The older you get, the harder it becomes to identify your favorites. When you're a kid, you know your favorite color, your favorite superhero, your favorite movie, your favorite everything with absolute certainty. And then you get old, and you understand nuance, and all of a sudden you like red on some days and gold on others, and you couldn't choose between a great comedy and a great drama because you know what comparing apples to oranges means. Roger Ebert, who died last week, remains my favorite film critic. I didn't always feel that way, but I do now, and I feel it with absolute certainty. You don't get that feeling a lot when you're an almost thirtysomething. Ebert's legacy is immense -- not just in the film world, but among many, many writers -- and I won't attempt to try to encompass it here. Others have done it and can do it better than I. Instead, I'll focus on the example Ebert has set for me as a professional and
a great human. I think of many things when I think of him -- that unmistakable voice, the way his reviews always read like his half of a conversation with me, the way he didn't let his myriad health problems consume him in the final years of his life, but rather persevered to do what he loved and to enjoy the time he had with people whom he loved, namely his wife Chaz. Despite all those big, important things, I also think of Jay Mariotti, who occupied a surely miniscule space in Ebert's life. Ebert eviscerated Mariotti in an open letter when the troll-before-being-a-troll-was-a-thing sports columnist left the Chicago Sun-Times. He jumped from that paper to AOL FanHouse, a mostly-defunct site that I worked on for years. I can't claim to have known Mariotti (or Ebert, for that matter) well. He was not particularly nice to the editorial staff -- and I'm being charitable -- but mostly I just don't know enough for certain about him as a person to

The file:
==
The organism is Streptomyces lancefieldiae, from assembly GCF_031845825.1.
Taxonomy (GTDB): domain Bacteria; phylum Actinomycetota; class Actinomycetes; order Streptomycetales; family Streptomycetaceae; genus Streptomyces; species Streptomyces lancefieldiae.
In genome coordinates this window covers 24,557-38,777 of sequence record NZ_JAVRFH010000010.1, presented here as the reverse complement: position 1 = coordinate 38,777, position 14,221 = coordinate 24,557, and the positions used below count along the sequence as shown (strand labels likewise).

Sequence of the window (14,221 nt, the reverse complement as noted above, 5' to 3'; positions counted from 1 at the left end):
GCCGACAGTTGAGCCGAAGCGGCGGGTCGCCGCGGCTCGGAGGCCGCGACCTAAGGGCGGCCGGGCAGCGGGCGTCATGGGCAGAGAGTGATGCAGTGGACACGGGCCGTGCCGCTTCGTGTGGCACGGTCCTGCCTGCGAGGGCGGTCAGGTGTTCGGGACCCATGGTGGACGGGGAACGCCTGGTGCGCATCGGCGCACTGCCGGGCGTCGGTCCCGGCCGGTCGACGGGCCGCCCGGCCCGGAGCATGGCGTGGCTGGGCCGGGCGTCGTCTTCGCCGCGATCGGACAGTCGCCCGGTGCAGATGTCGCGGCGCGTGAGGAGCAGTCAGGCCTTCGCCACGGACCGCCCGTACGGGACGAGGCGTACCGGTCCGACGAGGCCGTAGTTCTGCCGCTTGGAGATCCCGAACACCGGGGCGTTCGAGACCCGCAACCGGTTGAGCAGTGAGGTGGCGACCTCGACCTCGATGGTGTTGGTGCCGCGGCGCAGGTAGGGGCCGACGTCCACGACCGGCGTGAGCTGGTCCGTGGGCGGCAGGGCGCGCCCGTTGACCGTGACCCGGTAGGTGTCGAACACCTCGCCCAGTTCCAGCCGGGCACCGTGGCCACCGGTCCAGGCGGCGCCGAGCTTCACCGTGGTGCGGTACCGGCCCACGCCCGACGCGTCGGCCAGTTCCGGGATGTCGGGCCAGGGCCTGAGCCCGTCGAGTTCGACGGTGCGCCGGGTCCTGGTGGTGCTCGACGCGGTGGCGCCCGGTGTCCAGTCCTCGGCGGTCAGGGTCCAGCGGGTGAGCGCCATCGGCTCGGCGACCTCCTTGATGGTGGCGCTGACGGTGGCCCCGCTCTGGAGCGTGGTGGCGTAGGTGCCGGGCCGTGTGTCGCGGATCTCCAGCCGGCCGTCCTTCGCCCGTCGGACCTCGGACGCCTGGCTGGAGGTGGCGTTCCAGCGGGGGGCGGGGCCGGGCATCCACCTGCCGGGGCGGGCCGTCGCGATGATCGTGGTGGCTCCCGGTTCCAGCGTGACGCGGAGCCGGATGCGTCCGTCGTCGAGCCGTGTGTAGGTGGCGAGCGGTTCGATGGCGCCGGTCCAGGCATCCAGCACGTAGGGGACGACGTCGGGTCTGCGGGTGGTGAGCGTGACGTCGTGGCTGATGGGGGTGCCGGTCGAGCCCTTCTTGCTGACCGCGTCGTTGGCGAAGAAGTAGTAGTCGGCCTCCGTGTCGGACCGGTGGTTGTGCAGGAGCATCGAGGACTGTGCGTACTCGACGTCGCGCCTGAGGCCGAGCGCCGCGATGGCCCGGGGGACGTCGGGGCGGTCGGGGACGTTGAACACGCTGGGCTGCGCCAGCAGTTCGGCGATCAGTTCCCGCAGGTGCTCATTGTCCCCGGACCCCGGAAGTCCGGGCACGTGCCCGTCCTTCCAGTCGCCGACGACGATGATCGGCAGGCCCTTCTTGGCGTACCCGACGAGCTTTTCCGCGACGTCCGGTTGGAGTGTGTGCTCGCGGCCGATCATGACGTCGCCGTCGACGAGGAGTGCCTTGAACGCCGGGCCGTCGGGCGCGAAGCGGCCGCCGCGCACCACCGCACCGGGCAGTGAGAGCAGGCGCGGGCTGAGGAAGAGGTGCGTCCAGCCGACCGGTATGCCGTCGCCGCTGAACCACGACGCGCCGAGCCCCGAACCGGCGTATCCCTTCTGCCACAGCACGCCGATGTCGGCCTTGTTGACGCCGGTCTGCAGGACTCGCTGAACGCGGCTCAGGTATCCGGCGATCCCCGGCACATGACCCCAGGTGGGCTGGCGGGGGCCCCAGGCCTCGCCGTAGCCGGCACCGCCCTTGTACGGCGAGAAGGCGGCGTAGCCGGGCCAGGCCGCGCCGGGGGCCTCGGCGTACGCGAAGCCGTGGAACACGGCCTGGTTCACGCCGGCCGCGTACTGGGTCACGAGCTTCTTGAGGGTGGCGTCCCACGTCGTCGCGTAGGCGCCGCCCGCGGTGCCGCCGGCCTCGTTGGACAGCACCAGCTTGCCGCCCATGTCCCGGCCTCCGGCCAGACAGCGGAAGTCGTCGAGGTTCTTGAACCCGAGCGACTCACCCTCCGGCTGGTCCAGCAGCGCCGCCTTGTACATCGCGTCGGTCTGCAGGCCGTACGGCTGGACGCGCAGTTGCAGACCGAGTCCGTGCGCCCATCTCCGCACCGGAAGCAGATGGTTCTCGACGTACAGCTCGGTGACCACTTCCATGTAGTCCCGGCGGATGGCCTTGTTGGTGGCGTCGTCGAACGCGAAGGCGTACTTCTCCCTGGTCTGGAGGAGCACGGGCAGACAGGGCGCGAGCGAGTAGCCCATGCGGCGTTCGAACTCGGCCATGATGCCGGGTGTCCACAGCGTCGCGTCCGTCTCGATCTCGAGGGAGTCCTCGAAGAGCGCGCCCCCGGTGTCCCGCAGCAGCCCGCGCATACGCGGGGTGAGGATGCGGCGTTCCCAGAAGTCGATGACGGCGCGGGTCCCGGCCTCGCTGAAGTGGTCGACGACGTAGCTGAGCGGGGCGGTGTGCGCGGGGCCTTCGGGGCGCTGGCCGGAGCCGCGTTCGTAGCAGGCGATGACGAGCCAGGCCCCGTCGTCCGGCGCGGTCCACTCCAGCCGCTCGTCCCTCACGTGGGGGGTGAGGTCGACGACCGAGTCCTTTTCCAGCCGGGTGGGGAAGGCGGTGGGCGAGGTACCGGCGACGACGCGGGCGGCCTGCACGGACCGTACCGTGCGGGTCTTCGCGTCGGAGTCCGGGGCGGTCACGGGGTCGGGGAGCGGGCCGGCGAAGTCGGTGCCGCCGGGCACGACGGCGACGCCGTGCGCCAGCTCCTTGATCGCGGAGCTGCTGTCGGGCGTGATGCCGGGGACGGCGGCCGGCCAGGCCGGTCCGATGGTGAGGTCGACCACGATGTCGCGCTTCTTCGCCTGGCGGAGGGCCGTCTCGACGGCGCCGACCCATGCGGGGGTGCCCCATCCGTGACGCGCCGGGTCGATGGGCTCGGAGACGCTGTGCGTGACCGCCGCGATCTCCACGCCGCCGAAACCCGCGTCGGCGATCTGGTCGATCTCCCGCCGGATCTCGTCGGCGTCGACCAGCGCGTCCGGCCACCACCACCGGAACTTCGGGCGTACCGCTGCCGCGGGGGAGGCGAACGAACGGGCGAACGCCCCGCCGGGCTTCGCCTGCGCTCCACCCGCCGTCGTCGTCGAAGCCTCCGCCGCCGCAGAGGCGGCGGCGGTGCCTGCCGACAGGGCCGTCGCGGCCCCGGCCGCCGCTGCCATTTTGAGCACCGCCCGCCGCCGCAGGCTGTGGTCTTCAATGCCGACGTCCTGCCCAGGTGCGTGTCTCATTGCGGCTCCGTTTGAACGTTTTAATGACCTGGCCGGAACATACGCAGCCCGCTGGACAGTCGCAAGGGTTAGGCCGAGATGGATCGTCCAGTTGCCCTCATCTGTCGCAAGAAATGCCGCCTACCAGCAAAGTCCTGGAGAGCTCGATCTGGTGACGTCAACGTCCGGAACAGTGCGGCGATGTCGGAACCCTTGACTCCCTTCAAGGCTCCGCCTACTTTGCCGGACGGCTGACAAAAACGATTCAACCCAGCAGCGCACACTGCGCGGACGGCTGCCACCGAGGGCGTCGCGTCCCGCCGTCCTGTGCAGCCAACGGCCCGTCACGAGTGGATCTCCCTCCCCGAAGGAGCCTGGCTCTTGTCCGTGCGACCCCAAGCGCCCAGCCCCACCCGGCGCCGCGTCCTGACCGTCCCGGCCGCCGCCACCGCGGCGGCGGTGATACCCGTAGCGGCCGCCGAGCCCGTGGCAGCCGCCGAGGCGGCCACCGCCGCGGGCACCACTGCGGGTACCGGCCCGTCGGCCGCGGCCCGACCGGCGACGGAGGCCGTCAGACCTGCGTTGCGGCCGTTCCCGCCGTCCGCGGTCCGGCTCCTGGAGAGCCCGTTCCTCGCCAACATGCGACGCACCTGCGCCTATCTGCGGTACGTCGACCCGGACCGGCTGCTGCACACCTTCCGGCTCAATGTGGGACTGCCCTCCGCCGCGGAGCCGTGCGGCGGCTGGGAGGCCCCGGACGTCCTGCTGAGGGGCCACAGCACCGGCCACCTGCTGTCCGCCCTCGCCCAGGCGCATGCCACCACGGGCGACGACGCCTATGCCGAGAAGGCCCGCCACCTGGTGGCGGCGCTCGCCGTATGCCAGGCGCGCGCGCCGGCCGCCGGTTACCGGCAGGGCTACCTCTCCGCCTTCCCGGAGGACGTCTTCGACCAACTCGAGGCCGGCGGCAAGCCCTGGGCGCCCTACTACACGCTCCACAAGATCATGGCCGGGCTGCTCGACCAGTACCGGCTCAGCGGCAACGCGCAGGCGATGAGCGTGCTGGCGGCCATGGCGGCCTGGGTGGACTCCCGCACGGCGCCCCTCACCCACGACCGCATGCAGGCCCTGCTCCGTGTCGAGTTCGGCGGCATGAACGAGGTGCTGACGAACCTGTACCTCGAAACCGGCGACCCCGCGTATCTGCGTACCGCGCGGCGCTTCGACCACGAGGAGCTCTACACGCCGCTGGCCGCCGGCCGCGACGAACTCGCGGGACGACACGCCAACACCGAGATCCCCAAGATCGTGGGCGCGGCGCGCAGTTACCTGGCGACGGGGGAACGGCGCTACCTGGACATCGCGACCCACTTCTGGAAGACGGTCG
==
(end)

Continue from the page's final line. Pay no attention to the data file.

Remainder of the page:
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be too judgmental. I do know what kind of writers Mariotti and Ebert are, though, and there is enough of a lesson in that to render the rest of it moot. I know that both of them are/were talented and prolific. Ebert would write five or six reviews in a week and Mariotti, at least when I worked with him, would churn out five or six columns in the same timespan. Those qualities, and their shared workspace in the Windy City, are where the similarities end, though. Because while Ebert approached writing and movies and life with genuine zeal, Mariotti (again, at least when I worked with him) approached all that stuff with extreme cynicism. While Ebert -- having seen countless films -- could still deliver an enthusiastic thumbs-up for The Cabin in the Woods, Mariotti spent most of his time calling for this coach to be fired, that athlete to go to jail -- calling for anything that would be sure to upset the most amount of people. The lesson, to me at least, is that with enough talent you can make something of yourself, but that doesn't mean you are guaranteed to make something meaningful out of your talent. Ebert made something -- many things, actually -- meaningful out of his life. That all by itself is a tremendous legacy.